Saving Money on Motoring

Five years ago, I purchased a five year old Zafira. This is a great car for a family – it is a 7 seater, but it is really easy to put the back seats down and just have a big boot. This is great for transporting the family, and having a big boot space has been invaluable on many occasions. It has been brilliant for our many cheap camping holidays, as well as for collecting a freebie fridge and two bootloads of hardcore from fellow Freecyclers.

carHowever, it isn’t a Vauxhall Zafira, but an Opal Zafira – identical apart from the name. It appears it was purchased new in Ireland and imported to the UK. The first year I had it I insured it with the AA, no problem. When I came to renew it, however, they advised that they no longer insured imports. You would think that getting reasonably priced insurance on a regular family car would be easy enough, wouldn’t you? No!! Since then I have struggled to find insurance that hasn’t cost more than the car was worth. This year, I have it insured for third party, fire and theft only, and it still cost me £450!

So why, you are asking, have you kept this old car when it is costing so much in insurance? I have explored selling it and buying something else, but the fact is that I can only afford an old car. If I sell this one I will be lucky to make £400 on it. I know my old banger – it is useful and reliable and has so far cost very little to maintain. If I spend my £400 on someone else’s old banger I don’t really know what problems I will inherit. So I will hang on to the old girl for a bit longer and take the hit on the insurance.

What I try to do to mitigate some of the cost is watch my fuel consumption. The car has an on-board computer that tells me what my instant diesel consumption is. If I put my foot down hard the number of miles I get to the gallon plummets. If I am light on the accelerator I can see that I am getting more miles for my money. Simple really. I also try to change gear exactly when the car needs it rather than when the engine starts to complain. If I need to go out in the car, I try to get all my errands done on the same trip.

But I think I could do more. According to the AA, you can save up to 10% on your fuel if you get your car serviced regularly to keep the engine running efficiently. I am sure this is right, but it actually costs quite a lot to get it serviced. This year there was a deal at the garage near to where I work to do the MOT and a mini service for £75 so I gave it a go, but for a couple of years the car wasn’t serviced at all.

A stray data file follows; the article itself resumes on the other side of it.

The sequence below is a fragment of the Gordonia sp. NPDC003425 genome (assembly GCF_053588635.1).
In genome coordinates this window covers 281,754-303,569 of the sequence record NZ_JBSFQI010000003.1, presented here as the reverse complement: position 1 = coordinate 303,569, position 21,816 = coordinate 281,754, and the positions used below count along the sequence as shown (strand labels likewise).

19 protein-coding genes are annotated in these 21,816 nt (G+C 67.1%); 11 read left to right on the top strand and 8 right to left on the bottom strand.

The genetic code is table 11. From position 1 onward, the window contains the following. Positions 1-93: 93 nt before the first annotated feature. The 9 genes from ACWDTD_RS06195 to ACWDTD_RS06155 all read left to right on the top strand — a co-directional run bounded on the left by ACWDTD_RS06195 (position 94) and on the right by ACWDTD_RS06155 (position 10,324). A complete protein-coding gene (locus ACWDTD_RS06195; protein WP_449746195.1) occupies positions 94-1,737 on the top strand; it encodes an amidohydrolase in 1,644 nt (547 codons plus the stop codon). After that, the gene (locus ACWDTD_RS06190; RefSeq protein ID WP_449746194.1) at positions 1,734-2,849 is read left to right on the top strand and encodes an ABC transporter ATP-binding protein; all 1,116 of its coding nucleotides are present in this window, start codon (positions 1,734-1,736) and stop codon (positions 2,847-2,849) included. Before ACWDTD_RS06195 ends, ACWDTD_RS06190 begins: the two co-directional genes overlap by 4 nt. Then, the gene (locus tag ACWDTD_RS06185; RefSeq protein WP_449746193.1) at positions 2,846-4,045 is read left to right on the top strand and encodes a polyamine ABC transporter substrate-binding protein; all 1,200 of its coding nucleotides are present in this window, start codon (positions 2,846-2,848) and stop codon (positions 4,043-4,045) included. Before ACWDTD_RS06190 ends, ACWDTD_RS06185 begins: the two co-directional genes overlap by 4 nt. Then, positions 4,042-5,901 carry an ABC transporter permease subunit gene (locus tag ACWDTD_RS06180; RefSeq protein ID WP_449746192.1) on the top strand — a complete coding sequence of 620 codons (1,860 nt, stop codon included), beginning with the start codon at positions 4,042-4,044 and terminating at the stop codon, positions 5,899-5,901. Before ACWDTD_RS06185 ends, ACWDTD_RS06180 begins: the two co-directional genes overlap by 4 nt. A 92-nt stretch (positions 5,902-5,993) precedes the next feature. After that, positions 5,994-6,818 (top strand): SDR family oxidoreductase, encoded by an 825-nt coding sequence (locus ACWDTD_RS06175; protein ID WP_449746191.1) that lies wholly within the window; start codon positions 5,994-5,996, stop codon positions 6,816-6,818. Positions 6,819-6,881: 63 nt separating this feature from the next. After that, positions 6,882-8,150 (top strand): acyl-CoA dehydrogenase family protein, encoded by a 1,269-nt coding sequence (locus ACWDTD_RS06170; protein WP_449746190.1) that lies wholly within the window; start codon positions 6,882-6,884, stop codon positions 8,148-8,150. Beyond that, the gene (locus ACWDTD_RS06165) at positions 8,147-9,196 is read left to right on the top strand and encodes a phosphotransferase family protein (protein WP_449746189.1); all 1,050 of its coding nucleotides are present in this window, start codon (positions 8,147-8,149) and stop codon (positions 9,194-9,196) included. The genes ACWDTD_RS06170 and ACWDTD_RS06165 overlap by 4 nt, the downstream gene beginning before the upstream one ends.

The AA also advises you check your car manual to make sure the tyres are at the correct pressure, as under inflated tyres use more fuel. I had two new tyres fitted recently so they were checked then, but I will make a note to do it again when I get some more diesel.

I have a friend who always keeps a barrel on the top of her landrover as it is handy storage. This is a no-no, according to the AA, as roof boxes and storage containers add wind resistance, therefore increasing fuel consumption. Ditto carrying heavy loads around in your boot. This is not a good place to store all your garden tools!

Other tips from the AA:

Cut down on the air-con as this increases fuel consumption. So if it’s a hot day open the windows rather than turn on the air conditioning. Also turn off anything electrical in the car when you aren’t using it: heated windscreens, fans and headlights. If you get stuck in a traffic jam and it looks as though it will be a while, turn off the engine. Stick to speed limits: the faster you go the more fuel you will use. You may also get a speeding ticket which will cost you a fine and is likely to increase the cost of your insurance.

 ‘Driving at 70mph uses up to 9% more fuel than at 60mph and up to 15% more than at 50mph. Cruising at 80mph can use up to 25% more fuel than at 70mph.’ – The AA

These small things could add up to a big saving, particularly if you use your car a lot.

I always try to refuel at the supermarket as they are cheaper, in my experience, and I pass the Asda petrol station on my way to work so it makes sense.

I found another good money saving motoring tip from moneysavingexpert.com a few years ago which I have used a couple of times. Most councils have their own MOT testing centres for council vehicles that are open to the public. They generally provide only the MOT test and do not carry out any remedial repairs, and therefore they have no vested interest in diagnosing anything other than genuine faults. My ex-husband got an ancient old banger through its MOT on three occasions when it would certainly have had the mechanics at any other garage sucking their teeth and rubbing their hands with glee at the faults they could find!

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